Energenie Pi-Mote remote controlled plugs with Raspberry Pi

Recently I had the opportunity (fueled by necessity) to play with and implement two electrical plugs remotely controlled through Raspberry Pi.
These particular products are from a company called Energenie, which makes energy saving devices. Seems they ended up making the Pi compatible module after the director of software from Raspberry Pi made them a suggestion.

I chose the starter kit, which contains two remote controlled electrical plugs and one wireless transmitter.
The Pi-Mote and plugs operate in 433mHz RF band and have an advertised range of 30 meters. In terms of functionality you have the traditional, manual ON/OFF switch and the cool, software controlled ON/OFF.

Setup was really easy:

  • Plug the wireless transmitter into the Pi GPIO ports;
  • Connect the wireless sockets to the main sockets;
  • Hold the green button on the sockets for a few seconds, until the red LED starts blinking – this means the wireless socket is in learning mode and will wait for a connection from the transmitter, after which they’ll be paired;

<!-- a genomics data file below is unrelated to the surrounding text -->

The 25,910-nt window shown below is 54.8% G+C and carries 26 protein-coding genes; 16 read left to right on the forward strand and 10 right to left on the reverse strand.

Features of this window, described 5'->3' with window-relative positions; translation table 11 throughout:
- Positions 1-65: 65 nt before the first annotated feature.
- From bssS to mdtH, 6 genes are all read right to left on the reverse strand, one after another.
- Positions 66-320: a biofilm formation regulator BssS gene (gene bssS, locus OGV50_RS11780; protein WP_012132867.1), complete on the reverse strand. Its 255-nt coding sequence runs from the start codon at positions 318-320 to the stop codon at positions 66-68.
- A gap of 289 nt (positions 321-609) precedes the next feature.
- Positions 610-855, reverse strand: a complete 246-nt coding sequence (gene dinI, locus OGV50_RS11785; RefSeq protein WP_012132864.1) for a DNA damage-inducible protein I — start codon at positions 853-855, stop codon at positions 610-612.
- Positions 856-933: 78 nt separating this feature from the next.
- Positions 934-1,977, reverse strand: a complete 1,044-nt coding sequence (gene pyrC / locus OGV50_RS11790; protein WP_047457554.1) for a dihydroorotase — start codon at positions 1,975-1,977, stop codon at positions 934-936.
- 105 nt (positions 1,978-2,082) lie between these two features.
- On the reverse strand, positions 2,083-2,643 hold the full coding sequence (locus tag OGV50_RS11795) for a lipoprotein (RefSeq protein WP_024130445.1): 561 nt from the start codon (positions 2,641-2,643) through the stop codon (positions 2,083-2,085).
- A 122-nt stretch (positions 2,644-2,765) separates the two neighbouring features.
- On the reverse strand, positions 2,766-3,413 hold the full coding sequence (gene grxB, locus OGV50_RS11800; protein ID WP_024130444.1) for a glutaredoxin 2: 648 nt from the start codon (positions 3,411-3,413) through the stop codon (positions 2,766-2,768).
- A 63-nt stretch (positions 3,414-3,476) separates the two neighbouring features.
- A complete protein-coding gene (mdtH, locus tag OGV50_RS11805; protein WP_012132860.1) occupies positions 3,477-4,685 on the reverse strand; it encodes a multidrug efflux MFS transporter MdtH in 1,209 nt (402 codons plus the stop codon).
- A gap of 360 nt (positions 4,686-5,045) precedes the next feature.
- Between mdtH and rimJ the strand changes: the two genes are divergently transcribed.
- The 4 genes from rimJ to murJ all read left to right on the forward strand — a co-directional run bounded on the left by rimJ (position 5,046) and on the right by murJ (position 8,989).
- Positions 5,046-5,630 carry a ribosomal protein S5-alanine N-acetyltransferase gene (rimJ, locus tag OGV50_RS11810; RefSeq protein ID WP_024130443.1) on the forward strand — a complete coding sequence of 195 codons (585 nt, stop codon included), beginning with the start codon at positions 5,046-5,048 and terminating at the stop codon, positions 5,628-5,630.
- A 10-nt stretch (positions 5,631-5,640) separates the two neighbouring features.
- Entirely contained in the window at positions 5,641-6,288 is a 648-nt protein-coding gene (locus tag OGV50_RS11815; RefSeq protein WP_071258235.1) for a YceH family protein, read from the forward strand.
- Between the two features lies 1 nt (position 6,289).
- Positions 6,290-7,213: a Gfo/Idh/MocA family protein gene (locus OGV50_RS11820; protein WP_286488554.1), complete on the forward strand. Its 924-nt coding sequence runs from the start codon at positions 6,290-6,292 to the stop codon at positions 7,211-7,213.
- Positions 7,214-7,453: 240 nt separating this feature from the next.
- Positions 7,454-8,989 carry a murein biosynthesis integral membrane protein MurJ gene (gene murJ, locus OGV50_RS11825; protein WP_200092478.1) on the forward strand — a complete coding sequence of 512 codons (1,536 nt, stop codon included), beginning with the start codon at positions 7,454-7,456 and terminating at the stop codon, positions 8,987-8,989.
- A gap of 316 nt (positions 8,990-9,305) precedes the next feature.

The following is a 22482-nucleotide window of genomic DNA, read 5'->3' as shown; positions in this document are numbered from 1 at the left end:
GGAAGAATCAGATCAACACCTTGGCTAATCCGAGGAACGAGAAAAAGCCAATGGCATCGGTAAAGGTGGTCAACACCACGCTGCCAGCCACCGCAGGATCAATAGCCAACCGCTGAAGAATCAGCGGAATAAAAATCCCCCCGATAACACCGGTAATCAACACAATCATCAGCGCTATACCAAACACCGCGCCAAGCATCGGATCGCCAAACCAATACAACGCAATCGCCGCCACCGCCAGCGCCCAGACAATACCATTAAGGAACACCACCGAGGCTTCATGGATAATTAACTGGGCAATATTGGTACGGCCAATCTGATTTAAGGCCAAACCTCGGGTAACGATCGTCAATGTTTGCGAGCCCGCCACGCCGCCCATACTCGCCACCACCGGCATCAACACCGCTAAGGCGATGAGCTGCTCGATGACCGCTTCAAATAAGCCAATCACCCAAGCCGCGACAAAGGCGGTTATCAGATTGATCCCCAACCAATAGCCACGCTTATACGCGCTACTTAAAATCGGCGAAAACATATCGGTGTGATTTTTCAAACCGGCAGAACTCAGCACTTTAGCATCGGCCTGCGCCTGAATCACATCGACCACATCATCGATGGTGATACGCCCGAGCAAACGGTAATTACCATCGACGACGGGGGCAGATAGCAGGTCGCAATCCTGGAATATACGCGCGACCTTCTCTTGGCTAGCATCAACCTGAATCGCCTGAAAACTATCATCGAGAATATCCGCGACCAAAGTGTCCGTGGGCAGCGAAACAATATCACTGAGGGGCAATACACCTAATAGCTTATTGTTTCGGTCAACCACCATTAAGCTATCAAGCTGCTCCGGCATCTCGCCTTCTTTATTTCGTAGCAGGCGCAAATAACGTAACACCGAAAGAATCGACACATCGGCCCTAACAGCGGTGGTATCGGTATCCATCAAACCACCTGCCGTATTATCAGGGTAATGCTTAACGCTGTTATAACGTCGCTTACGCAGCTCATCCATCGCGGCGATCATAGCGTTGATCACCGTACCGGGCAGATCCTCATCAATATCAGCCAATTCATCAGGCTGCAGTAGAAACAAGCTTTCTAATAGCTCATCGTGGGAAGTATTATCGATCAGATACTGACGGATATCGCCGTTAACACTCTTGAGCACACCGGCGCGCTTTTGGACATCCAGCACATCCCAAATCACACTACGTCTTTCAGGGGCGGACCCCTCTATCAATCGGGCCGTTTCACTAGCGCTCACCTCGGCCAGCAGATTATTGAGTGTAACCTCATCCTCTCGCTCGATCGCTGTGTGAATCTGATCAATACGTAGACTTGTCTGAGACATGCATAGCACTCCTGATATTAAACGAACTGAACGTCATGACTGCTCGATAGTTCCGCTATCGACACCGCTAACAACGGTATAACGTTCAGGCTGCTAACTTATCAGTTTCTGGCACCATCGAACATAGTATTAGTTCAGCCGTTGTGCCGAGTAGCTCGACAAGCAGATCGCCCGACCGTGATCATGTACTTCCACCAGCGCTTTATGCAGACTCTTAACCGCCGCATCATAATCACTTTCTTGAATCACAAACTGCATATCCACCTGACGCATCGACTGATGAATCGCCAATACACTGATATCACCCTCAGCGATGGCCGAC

• Power up the Pi and download the Python script from https://energenie4u.co.uk/catalogue/download_software/ENER002-2PI.py;
  • Execute with python ENER002-2PI.py

    The Python script will run 6 sequences:
    Socket 1 ON, code 1111
    Socket 1 OFF, code 1110
    Socket 2 ON, code 0111
    Socket 2 OFF, code 0110
    All sockets ON, code 1101
    All sockets OFF, code 1100

    Congrats, your Energenie wireless sockets are now paired and functional!
    Also check the video below for the same instructions.

    My particular use case was for two servers which lack WOL (WakeOnLAN) but needed a scheduled, daily power off and on. Also, in case of a prolonged power failure, these servers are automatically powered off to save UPS battery time and when electricity is restored, they’re powered back on. It is done with the help of “Restore on AC/Power lossBIOS setting, which is triggered by turning off and on the sockets. This would not have been possible without manual intervention – until now.
    More on these little hacks in a new article!